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On the Edge: Contemporary Chinese Artists Encounter the Westexplored recent Chinese art from a perspective rarely presented in the West. Featuring experimental work from the 1980’s through 2004 by 12 of China’s leading avant-garde artists, it explored the Chinese artists’ position in a West-centric global art world, and China’s political situation in regard to the West. The exhibition aimed to replace old assumptions concerning China’s contemporary art with a fresh appreciation of its form and substance and of its interconnectedness with the international art world.
In conjunction with the exhibition, the Davis Museum had commissioned Chinese artist Xu Bing to realize a site-specific lobby installation titled “Any Opinions?”. A key figure in the Chinese New Wave movement, Xu Bing gained international recognition for his iconic and monumental installation A Book from the Sky (1988). His playful, probing and often politically controversial work earned him the MacArthur Award in 1999. “Any Opinions?” addresses his fascination with words, calligraphy, the evolution of language and the juxtaposition of eastern and western culture, and was on view from February 15 through June 3, 2006.
“China’s avant-garde artists are doubly marginal. They are marginalized in their own country, and China’s art is considered marginal by the international art community,” explains Britta Erickson, independent scholar, guest curator of On the Edge, and one of the leading Western authorities on Chinese contemporary art. “This has given many Chinese artists — whether living in China or the West — a heightened appreciation of their tenuous situation. The result is the creation of a large body of bold experimental works dissecting the artist’s position in the art world and China’s position in the world.”
Art and politics are inseparable. Chinese artists now in their forties learned this during their adolescence when Mao’s theories on art shaped the visual landscape. Younger Chinese artists have become obsessed with a blend of art and politics — cultural politics — focusing on the positioning of Chinese art within the global art scene. Artist Zhou Tiehai stated, “The relations in the art world are the same as the relations between states in the post Cold War era.”
Just as wealthy nations have controlled trade barriers, tariffs, and other international trade mechanisms to promote their own interests, Western curators and critics have controlled the standards for what is deemed “world class” art. Some of China’s best artists have reacted to this by producing bitingly humorous pieces commenting on the situation. On the Edge included the most important of these works.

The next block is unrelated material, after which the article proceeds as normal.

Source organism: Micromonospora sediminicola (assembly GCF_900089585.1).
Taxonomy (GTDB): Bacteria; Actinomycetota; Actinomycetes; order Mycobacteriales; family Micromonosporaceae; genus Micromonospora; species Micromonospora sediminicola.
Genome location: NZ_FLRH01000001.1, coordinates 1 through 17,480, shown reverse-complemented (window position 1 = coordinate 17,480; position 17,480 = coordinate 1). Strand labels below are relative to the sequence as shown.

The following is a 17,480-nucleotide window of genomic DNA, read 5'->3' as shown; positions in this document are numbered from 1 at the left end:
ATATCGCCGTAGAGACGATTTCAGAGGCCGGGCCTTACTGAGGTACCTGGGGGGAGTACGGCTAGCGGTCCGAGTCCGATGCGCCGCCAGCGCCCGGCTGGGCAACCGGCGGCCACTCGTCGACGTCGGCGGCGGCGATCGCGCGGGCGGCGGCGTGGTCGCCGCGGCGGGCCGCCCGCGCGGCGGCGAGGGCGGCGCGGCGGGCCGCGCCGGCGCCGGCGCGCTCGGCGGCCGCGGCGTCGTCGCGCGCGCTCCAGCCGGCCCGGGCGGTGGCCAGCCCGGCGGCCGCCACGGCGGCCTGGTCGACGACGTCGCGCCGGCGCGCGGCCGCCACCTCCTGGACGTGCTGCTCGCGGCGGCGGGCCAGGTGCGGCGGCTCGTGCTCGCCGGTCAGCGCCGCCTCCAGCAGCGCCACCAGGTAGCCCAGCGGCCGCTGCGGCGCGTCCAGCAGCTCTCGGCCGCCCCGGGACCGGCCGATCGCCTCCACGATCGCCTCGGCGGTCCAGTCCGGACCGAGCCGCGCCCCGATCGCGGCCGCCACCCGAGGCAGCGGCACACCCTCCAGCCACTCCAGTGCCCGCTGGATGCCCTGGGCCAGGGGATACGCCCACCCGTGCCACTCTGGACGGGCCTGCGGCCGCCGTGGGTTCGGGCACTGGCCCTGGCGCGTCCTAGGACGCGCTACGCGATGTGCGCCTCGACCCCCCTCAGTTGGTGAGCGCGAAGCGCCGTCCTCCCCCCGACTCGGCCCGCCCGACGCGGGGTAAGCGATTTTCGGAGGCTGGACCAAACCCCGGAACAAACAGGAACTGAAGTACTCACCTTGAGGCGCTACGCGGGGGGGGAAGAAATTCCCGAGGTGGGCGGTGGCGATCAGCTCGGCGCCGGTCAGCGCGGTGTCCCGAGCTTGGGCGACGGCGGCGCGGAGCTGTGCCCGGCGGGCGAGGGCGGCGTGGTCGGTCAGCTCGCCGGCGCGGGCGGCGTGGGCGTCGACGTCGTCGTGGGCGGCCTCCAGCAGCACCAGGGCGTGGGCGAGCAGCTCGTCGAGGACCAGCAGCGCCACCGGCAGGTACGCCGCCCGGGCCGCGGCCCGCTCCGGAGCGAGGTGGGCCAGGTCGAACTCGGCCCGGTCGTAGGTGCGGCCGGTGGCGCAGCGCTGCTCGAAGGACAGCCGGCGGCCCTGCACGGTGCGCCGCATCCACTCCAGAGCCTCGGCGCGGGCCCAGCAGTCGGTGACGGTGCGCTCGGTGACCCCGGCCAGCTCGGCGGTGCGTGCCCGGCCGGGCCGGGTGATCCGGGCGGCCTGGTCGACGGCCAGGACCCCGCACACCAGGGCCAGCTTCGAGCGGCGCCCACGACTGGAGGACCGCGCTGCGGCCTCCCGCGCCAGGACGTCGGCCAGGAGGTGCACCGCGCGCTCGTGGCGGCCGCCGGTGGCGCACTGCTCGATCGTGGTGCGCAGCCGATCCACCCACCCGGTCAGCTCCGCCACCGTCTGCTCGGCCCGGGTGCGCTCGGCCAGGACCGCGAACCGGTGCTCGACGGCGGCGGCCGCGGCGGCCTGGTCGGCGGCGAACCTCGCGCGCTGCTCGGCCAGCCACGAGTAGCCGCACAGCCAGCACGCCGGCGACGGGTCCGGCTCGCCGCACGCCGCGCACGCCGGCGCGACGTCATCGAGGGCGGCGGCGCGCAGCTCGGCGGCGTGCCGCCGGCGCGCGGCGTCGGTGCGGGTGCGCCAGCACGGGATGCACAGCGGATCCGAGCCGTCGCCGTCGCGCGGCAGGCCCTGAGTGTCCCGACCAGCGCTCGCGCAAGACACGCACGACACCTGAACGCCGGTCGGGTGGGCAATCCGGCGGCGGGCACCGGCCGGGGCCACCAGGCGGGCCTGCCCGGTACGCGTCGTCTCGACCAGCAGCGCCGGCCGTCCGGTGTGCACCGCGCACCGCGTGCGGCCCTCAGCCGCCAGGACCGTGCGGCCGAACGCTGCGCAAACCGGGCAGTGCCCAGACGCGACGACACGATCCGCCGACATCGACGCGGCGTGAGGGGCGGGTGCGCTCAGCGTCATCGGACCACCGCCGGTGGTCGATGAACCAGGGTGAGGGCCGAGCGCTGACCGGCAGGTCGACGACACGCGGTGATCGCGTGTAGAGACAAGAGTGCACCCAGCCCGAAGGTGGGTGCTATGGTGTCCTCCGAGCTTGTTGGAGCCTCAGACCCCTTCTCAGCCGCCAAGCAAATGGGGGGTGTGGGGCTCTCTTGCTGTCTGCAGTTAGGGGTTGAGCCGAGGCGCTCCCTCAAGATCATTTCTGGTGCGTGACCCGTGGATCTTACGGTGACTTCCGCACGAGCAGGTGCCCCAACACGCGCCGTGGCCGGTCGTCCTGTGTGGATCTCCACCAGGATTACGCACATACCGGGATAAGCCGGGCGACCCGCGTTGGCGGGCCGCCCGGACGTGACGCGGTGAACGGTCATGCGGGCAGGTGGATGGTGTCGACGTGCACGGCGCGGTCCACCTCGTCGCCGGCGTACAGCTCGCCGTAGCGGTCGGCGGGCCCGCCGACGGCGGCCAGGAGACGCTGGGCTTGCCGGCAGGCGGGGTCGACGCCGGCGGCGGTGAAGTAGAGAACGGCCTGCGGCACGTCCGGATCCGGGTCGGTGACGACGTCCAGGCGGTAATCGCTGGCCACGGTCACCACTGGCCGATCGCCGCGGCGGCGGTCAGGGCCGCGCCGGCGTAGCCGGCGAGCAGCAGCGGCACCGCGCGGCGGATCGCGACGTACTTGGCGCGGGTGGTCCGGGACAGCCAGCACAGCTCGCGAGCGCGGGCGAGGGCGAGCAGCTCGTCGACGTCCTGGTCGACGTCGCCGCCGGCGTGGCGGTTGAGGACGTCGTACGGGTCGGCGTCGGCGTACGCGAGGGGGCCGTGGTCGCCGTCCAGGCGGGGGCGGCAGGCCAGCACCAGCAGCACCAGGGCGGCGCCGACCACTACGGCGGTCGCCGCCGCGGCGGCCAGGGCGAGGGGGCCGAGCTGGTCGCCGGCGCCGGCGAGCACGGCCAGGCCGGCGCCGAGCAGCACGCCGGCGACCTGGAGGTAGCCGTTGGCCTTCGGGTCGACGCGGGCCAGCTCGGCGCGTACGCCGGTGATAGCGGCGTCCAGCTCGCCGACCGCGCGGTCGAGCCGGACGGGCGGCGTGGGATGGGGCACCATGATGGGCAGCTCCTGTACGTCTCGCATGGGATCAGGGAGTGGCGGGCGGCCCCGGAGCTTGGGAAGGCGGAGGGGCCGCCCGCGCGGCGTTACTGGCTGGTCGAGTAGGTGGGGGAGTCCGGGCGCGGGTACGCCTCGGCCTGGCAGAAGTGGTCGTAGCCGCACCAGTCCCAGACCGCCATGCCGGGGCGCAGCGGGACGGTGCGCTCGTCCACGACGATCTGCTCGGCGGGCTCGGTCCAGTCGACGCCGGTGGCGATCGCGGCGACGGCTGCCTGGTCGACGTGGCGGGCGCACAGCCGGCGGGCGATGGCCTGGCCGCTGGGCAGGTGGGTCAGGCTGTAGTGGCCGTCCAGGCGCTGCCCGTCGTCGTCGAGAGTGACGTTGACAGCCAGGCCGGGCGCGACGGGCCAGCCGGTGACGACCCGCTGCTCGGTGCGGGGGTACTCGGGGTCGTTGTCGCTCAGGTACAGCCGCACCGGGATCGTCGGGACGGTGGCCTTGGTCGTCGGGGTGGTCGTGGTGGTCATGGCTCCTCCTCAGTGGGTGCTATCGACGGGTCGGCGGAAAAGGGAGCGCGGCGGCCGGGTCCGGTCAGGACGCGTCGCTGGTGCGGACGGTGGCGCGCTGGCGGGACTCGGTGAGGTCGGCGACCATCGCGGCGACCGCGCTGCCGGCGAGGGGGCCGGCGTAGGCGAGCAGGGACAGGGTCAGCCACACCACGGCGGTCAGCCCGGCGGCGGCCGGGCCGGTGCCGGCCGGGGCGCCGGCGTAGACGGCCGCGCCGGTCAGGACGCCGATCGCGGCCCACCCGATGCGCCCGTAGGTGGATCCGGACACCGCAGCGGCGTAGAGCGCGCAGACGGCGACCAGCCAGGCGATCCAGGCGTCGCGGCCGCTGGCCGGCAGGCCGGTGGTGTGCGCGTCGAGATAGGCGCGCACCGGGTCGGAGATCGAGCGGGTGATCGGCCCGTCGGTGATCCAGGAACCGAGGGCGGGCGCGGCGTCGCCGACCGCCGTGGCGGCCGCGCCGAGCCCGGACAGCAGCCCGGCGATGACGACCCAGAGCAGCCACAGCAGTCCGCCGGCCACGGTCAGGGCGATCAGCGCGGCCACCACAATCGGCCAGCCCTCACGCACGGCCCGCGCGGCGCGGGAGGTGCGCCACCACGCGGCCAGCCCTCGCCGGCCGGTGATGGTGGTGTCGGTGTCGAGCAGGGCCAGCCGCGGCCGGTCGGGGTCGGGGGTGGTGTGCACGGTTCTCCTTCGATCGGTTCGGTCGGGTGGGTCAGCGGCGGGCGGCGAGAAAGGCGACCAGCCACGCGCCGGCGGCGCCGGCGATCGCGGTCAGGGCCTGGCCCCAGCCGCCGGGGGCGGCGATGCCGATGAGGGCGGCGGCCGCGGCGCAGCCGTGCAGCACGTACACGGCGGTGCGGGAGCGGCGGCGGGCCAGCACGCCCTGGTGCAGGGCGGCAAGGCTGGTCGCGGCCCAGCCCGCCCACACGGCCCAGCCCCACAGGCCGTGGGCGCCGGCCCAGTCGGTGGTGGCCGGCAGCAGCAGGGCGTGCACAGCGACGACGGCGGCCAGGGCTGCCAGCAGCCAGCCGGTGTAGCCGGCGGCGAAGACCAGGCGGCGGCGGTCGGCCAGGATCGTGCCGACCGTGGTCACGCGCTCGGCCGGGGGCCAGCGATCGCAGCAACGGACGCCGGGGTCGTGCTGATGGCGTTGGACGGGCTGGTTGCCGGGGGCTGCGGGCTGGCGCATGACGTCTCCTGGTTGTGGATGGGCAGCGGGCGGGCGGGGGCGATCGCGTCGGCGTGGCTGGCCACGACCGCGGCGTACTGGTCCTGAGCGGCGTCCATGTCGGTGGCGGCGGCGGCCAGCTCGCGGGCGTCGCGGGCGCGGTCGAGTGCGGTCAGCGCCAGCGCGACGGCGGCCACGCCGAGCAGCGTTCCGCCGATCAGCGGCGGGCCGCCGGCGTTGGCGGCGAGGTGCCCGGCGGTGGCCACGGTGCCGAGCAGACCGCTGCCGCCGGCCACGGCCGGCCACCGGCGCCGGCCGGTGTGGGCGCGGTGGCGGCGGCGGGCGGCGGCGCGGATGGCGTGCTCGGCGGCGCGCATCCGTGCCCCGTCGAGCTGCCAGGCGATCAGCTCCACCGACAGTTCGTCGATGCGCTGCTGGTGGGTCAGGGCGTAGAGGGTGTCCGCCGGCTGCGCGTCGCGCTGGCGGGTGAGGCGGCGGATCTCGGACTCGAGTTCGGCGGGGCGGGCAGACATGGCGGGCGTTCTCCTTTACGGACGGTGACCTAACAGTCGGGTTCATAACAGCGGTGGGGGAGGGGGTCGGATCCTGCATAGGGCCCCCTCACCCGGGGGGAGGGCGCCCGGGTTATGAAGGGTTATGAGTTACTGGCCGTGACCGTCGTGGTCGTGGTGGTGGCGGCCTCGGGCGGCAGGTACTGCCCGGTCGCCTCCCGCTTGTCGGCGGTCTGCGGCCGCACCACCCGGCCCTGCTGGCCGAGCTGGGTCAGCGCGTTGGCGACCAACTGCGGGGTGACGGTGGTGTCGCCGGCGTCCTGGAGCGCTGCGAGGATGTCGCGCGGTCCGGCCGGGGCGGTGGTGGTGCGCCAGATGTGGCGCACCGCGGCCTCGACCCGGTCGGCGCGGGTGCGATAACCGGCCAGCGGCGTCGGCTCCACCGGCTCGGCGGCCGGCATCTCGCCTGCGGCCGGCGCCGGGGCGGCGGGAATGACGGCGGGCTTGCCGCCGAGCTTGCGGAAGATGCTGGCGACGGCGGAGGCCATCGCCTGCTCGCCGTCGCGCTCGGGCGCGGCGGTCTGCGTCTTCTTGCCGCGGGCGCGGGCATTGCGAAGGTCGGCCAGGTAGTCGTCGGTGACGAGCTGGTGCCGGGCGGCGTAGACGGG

Artists represented in the exhibition included Hong Hao, Huang Yong Ping, Qiu Zhijie, Sui Jianguo, Wang Du, Xing Danwen, Xu Bing, Yan Lei, Yin Xiuzhen, Zhang Hongtu, Zhang Huan, and Zhou Tiehai, with works in a full range of materials, including oil, airbrush, photography, resin, installation, and video. The West, an interactive CD-ROM by Beijing-based artist Qiu Zhijie, allowed visitors to explore Chinese ideas of the West, ranging from ridiculous or shocking popular misconceptions, to historical views. MacArthur award winner Xu Bing has created a classroom—included in the exhibition—where visitors could learn to write Square Word Calligraphy, a method of writing English words as square graphs resembling Chinese characters.
On The Edge was curated by Britta Lee Erickson. The Davis Museum’s Curator of Contemporary Art and Exhibitions, Anja Chávez, curated the Xu Bing: “Any Opinions?” installation. The exhibition was accompanied by an illustrated catalogue, edited by Erickson, which encompasses an introduction to the major themes and development of Chinese art from the late 1980s, and a focused examination of the individual artists and works in the exhibition.
On the Edge was organized by the Iris & B. Gerald Cantor Center for Visual Arts at Stanford University. The exhibition and catalogue are made possible in large part through the generosity of Karen Christensen; an anonymous donor; the Shenson Exhibitions Fund; the Center for East Asian Studies, the Office of the Dean of the School of Humanities and Sciences, and the Department of Art and Art History at Stanford University; The Christensen Fund; the J. Sanford and Constance Miller Fund; Linda and Tony Meier; Rex Vaughan; Jean-Marc Decrop; and Eloisa and Chris Haudenschild.
Former Curator of Contemporary Art